In his workshop, he began by asking us to jot down all the words we would use to describe “grief.”  He then spoke of his own deep grief at losing a son and went on to say that if we want our writing to connect with others, our pens must pull words from the depth of our own experiences; write from our hearts.  Stories should spring from what we know and feel.  I seldom write fiction; it’s not my forte, though I spun out some “Jonathan” stories for our boys when they were young.  Nor do I feel skilled at devising complicated, interwoven plots.  I am far more comfortable writing about life --- my life, the lives around me; my perspective on the world, especially my own small portion of it.   I can describe our snow-covered pergola, bright with three crimson cardinals.   I know about retrieving cows that have wandered onto the NYS Thruway, about catching polliwogs in vernal pools and the aroma of fresh hay bales on the wagon. I can describe mediating a contest of wills between a county legislature and a state human services agency, and am able to reflect on surviving a life with family, job and chronic depression.  I can share moments of delight, and urge a better understanding of history for its importance to our survival. My gardens, the singing birds, our feral cats, black bear visits, and the small homey bits of each day beg to be shared.  I try to send out sparks of hope, create moments of awareness and mete out a quiet kind of joy.  So, John Dedakis’s philosophy made sense to me for both writing and for conversation.

Personal stories connect us as humans.  We find healing as we share our lives, whether via fiction or non-fiction; whether written or spoken.   Our stories bring us connection and free others to tell theirs.   The Friday AM Women’s Study group that I help facilitate, is a fine example.  When we first came together, we really didn’t know each other all that well and were a bit cautious.  Now we know each other in ways that are, perhaps, different from, and in some ways, deeper, than we know many of our friends ---there is a soul-connection that is affirming and supportive.  Confidentiality is how we respect each other, and how we can trust in the sharing.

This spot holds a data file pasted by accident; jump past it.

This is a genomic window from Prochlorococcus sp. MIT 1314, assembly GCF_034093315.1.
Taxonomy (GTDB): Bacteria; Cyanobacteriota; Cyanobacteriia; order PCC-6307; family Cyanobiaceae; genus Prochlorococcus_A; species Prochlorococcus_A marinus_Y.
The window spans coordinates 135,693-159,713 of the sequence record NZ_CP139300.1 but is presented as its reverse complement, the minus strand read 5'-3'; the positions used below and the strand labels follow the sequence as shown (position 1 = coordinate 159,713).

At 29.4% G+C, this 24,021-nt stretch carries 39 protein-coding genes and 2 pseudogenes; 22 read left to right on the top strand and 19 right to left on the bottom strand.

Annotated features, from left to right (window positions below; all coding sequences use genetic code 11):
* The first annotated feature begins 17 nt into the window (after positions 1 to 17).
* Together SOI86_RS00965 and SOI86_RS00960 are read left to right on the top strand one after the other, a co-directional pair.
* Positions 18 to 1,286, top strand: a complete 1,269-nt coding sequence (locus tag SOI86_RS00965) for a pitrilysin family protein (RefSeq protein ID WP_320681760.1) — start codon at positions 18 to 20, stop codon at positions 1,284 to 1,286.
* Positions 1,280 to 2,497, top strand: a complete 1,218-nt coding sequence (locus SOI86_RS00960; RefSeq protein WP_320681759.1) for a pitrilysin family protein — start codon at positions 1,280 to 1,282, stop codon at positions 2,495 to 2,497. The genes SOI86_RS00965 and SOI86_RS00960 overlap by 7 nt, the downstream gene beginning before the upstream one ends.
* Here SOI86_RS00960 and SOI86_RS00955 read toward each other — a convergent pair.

Families, too, need more awareness of each other.  Choosing a time that works ----after school with a snack, or around the dinner table, or just before bed along with reading stories --- is crucial.  Family members need to talk with each other about their day ---- and no reprimanding or preaching.  It doesn’t take much --- a little careless laughter, a pushing aside of an art project, a small scold --- to make a child think no one wants to hear from him.  Of course, parents get busy, worried, frustrated and tired, but if they want kids to talk openly with them when they are teens, the rapport and freedom to do so must begin when they are small children.    Being really heard is key to believing we are worthy of life.

A “Question Journal” works especially well with tweens and teens.  Parent and young person share a journal.  The parent writes a question in it, gives it to their kid, who then has the day to write an answer.  After they’ve found time to talk about the answer, the young person writes his or her question and hands it back to the parent to answer.  Honesty and consistency are crucial.  It is also honest to quietly say “I’d rather not talk about that now Let me think about it.”

When Kerm and I participated in Marriage Encounter there was a similar procedure.  Each person wrote on the question of choice for 20 minutes, then silently read the other person’s thoughts.  After writing and reading, there was 20 minutes of discussion.  This non-threatening kind of dialog assists in keeping up with each other’s thoughts and feelings.   How many people, after years of being together, don’t have a clue about what their partner is wanting or feeling? Communication skills need mending everywhere --- in families, in schools, certainly in Congress, and all over the world.  This, as well as other great movements, is a grassroots change that begins at home.

Here at my home, February is drawing to a close.   I saw a red-winged blackbird on my feeder; probably a scout sent ahead to assess the situation.  Yesterday, after the snow, the feeder was inundated with black birds of all genres.  There were also wild turkeys, coming off the hill, liberally scattering seed and scratching some in.   Sunflowers will be popping up everywhere!  But that won’t be happening for a while; both dandelions and sunflowers have the innate wisdom to lie low.   Finger Lakes weather can be capricious during February and March. “First gray skies, and then blue, Snow blows in on great gusts of wind while the next day is mellow with sunshine and aromas of coming spring.  Red-winged blackbirds come swooping home in spite of unfriendly weather….” **is descriptive of late winter/early spring here.    I try not to be impatient, but my heart is ready to be lifted by the sight --- and smell ---- of hyacinths and daffodils.

Carol may be reached at: carol42wilde@htva.net.

*---John DeDakis – novelist and writing coach.  Former CNN Senior Editor for “The Situation Room With Wolf Blitzer”.  He is the author of five novels and is a manuscript editor ---- and, from my own experience, a really nice person.

**- portion of a poem from “A Safe Life” by CWB.